PRINCE GEORGE’S COUNTY -- Prince George's County Public Schools will begin reassigning Potomac Public Charter School students and employees to other schools following a ruling by the state schools superintendent.
According to Prince George’s schools spokesman John White, Potomac’s students will attend their neighborhood public schools unless they apply for spots in the county’s other charter schools…
The Fort Washington school appealed to the Maryland State Board of Education contesting the Prince George’s school board’s decision to revoke the school’s charter.
"It is clear to me that this case will not be ready for the state board’s review until, at the earliest, the Aug. 28, 2007, board meeting," Grasmick said in her ruling.
Grasmick said the first day of school for teachers and students is Aug. 13 and Aug. 20, respectively.
"The 130 students of this charter school and teachers and staff must know, prior to that date, where they will be attending school," she said. "Prince George’s County school system needs the time to plan to accommodate those students, teachers and staff."…
* * * * * * *
SCHOOL BOARD LOOKS TO CLOSE CHARTER SCHOOL; BUDGETARY CONCERNS, CONFLICT OF INTEREST AMONG REASONS FOR BOARD’S ACTION, June 21, 2007, The Gazette (Maryland)
Potomac charter school in Fort Washington is in danger of being dissolved after the Prince George’s Board of Education voted to revoke a charter agreement reached before the Potomac opened for the 2006-2007 school year.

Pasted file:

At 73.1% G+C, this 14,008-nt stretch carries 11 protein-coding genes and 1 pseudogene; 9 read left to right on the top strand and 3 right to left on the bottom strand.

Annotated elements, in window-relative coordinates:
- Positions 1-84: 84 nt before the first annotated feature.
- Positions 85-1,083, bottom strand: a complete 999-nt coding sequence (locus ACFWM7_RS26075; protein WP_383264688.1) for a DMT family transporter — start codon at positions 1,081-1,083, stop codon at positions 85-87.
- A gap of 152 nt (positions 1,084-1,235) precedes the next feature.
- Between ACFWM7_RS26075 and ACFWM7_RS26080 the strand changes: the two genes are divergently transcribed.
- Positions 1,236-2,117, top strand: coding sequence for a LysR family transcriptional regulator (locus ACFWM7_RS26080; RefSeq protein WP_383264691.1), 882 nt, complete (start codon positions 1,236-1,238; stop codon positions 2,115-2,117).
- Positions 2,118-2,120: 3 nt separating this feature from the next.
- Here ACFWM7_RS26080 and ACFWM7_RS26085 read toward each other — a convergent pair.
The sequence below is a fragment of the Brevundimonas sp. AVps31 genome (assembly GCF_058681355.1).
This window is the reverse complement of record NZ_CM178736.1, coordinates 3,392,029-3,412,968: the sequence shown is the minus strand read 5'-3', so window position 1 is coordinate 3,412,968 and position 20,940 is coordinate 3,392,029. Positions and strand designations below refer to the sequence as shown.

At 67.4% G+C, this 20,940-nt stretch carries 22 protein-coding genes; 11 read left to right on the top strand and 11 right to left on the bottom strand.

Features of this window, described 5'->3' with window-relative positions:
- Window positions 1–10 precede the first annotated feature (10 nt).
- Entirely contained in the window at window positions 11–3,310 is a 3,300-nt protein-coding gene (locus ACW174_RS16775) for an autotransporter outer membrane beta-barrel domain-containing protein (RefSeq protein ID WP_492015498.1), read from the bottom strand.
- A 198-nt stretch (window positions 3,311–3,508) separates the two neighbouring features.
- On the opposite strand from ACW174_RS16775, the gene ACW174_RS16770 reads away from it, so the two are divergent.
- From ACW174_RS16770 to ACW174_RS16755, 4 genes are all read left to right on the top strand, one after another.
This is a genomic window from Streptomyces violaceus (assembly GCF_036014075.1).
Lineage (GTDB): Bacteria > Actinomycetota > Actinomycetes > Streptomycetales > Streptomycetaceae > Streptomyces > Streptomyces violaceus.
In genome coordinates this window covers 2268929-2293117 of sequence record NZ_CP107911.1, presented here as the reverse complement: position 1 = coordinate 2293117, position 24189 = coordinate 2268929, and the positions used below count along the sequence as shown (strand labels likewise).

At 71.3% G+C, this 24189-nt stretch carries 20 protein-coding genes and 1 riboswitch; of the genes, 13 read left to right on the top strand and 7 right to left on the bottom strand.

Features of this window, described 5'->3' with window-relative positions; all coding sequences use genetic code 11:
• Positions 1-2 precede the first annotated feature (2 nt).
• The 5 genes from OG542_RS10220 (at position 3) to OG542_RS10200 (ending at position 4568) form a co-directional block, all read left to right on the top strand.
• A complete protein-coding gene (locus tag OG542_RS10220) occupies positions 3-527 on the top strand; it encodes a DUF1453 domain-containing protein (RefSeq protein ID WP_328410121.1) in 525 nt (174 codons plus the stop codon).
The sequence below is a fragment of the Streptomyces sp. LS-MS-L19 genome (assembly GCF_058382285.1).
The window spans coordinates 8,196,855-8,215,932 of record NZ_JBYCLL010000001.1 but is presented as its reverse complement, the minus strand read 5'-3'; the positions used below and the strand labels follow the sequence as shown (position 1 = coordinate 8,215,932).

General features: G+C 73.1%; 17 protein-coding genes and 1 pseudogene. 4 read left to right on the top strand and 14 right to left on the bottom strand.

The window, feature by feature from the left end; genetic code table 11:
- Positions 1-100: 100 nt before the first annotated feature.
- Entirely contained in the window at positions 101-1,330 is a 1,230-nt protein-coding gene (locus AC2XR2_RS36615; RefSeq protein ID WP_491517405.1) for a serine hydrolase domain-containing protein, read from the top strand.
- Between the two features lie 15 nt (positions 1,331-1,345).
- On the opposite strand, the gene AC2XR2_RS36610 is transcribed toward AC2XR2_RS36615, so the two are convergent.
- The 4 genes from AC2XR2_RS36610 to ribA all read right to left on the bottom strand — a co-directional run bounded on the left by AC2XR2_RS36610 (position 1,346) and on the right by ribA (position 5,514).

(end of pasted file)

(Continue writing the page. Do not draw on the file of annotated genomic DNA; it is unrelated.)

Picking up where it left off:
The school board voted June 7 in executive session to revoke the agreement after an audit of Potomac showed the school had not met financial requirements outlined by the county, schools spokesman John White said.
According to the audit, Potomac – one of three Prince George’s charter schools – did not have a school activity fund, or a checking account set up for the collection of money for student pictures, field trips, book fairs and other activities.
Potomac also broke a county rule barring members of a charter school’s parent board from operating the before and after care program. The county was also concerned that the board of directors was not fully functional. Deborah Driver, a founder of Potomac, said she resigned as president of the school’s parent board last week. Asked if her resignation was a result of the school system’s audit, she said, ‘‘You might say so.”
‘‘There were governance issues and financial issues,” said White.
The school board issued a warning March 20, telling the school to submit a plan to correct lingering problems or the charter would be pulled, White said. The school’s plan was deemed inadequate by the school board.
Lawyers for the charter school obtained a 10-day injunction in mid-June. White said the matter will return to court on Tuesday.
The Prince George’s school system gave $840,632 to Potomac for the 2006-2007 school year. The school also received a $300,000 start-up grant from the Maryland State Department of Education.